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Menendez’s chairmanship resignation ‘advantage’ for F-16 sale: Erdoğan

Senator Bob Menendez

Senator Bob Menendez, D-NJ, speaks during a Senate Foreign Relations Committee hearing on "Review of the FY2023 State Department Budget Request," in Washington, DC, on April 26, 2022. BONNIE CASH / POOL / AFP

Turkish President Recep Tayyip Erdoğan has said the resignation of US Senator Bob Menendez from chairmanship of a Senate committee would help Turkey’s bid to purchase F-16 fighter jets from the United States due to the senator’s strong opposition to the sale.

Menendez, a Democratic senator for New Jersey, resigned from chairmanship of the Senate Foreign Relations Committee last week following federal charges that he took cash and gold in exchange for helping the Egyptian government and New Jersey business associates.

Menendez has voiced strong opposition to the potential sale of the F-16s to Turkey over issues including Turkey’s resistance to the ratification of Sweden’s NATO membership, concerns about human rights abuses and Turkish overflights of Greek airspace.

Erdoğan, who spoke to reporters on his way back from a visit to Azerbaijan on Tuesday, said one of the biggest problems regarding the sale of F-16 jets to Turkey was the position of Menendez against Turkey and that now Turkey can benefit from his resignation from the influential position.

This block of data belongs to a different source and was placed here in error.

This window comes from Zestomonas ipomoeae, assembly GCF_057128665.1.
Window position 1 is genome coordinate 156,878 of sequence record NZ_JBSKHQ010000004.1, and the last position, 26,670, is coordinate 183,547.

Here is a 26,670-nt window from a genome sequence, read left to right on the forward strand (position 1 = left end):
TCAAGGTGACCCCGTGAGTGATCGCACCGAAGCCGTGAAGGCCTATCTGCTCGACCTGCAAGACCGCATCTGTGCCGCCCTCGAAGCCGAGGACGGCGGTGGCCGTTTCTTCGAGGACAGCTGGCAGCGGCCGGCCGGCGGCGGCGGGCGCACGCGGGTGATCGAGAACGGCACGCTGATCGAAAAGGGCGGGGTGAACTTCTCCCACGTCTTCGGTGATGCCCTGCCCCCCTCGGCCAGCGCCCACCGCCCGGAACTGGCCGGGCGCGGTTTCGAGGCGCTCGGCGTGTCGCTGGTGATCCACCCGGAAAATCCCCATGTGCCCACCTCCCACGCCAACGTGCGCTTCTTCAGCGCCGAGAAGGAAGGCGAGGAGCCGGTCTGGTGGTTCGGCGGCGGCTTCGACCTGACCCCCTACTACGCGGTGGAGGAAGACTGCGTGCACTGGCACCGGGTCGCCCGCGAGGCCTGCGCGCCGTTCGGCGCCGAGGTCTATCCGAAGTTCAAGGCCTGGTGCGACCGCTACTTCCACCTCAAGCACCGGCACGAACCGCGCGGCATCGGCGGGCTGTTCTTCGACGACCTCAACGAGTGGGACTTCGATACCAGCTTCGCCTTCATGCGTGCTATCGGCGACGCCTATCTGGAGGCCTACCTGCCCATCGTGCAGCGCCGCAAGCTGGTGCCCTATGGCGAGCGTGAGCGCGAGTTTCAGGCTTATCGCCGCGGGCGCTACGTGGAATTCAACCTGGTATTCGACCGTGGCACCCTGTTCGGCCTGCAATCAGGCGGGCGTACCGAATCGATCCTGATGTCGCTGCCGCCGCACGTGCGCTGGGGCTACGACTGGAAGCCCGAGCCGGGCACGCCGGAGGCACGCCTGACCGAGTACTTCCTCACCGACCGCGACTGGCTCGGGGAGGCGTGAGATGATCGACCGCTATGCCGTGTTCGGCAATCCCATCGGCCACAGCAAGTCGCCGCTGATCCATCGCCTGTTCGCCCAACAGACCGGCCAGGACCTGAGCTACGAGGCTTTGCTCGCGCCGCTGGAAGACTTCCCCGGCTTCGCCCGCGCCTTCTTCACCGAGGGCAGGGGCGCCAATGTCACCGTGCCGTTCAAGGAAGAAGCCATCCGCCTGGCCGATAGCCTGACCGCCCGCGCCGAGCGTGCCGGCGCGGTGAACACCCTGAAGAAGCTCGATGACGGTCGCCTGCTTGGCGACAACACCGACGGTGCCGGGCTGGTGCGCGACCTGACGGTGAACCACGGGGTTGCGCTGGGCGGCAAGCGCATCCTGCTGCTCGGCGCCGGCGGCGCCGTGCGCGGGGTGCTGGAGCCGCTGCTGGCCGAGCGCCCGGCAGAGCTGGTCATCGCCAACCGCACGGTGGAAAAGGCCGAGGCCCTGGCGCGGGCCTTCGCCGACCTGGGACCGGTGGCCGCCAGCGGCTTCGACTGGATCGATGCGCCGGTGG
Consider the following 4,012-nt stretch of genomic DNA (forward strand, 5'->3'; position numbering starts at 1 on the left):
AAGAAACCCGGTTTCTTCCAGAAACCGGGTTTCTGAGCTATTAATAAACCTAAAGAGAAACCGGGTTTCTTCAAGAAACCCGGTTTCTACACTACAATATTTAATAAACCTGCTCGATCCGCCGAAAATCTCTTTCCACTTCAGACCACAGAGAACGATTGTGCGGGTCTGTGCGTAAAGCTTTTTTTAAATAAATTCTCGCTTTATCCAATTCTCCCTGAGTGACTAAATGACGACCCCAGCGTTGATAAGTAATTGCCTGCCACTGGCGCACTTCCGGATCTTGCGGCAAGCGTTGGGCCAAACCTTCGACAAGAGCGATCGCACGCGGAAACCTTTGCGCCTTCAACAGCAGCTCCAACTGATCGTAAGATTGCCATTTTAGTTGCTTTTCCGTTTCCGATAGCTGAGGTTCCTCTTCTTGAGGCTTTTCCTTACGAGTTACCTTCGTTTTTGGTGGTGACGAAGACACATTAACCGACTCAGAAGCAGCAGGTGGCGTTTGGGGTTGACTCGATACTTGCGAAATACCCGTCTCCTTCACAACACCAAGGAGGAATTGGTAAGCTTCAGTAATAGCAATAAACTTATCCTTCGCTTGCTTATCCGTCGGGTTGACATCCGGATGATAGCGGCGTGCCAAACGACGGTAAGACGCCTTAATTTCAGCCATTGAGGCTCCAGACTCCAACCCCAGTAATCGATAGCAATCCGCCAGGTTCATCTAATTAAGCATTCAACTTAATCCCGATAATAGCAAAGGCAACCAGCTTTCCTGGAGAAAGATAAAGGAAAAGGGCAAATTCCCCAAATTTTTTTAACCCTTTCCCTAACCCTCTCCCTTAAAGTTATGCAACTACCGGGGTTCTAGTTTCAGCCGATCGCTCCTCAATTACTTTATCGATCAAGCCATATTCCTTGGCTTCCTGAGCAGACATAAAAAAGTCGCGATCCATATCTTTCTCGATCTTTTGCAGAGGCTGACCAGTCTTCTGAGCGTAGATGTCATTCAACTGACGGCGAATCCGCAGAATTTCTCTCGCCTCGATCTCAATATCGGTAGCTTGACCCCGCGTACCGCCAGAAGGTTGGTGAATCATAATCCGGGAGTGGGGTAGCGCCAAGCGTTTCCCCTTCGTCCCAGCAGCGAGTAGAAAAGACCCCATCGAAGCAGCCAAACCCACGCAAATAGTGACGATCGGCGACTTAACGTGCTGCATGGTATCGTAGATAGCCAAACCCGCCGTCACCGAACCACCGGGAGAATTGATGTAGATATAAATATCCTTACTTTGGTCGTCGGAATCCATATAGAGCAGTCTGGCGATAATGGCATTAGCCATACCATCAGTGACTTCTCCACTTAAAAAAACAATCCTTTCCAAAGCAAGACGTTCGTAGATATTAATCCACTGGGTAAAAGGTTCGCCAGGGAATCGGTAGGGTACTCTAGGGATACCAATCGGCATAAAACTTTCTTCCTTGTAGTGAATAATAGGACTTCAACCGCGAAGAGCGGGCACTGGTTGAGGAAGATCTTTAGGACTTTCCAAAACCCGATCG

“Menendez’s exit gives us an advantage, but the F-16 issue is not one that depends only on Menendez,” Erdoğan added.

NATO member Turkey requested in October 2021 to buy $20 billion of Lockheed Martin Corp (LMT.N) F-16 fighter jets and nearly 80 modernization kits for its existing warplanes. President Joe Biden’s administration supports the sale.

Ankara had held out on the ratification of Sweden’s NATO membership for months, accusing Stockholm of doing too little against people Turkey sees as terrorists, mainly members of the outlawed Kurdistan Workers Party (PKK). But President Erdoğan said in July he would forward the ratification to parliament when it reopens in fall.

Although Turkey gave a green light to Sweden’s NATO bid, Menendez said his stance about the sale of F-16s to Turkey has not changed.

There is “nothing new,” Menendez said in late July. “We continue to raise our concerns.”

“Sweden still hasn’t received a vote from Turkey even though Erdogan said, ‘Yes, OK, Sweden should be in.’ He could have called the parliament. He could have had the vote. He hasn’t had it,” Menendez said.

He also cited concern about Turkey’s relations with Greece, asking, “How does it work for us to have one NATO ally be belligerent to another and someone sell them F-16s?”

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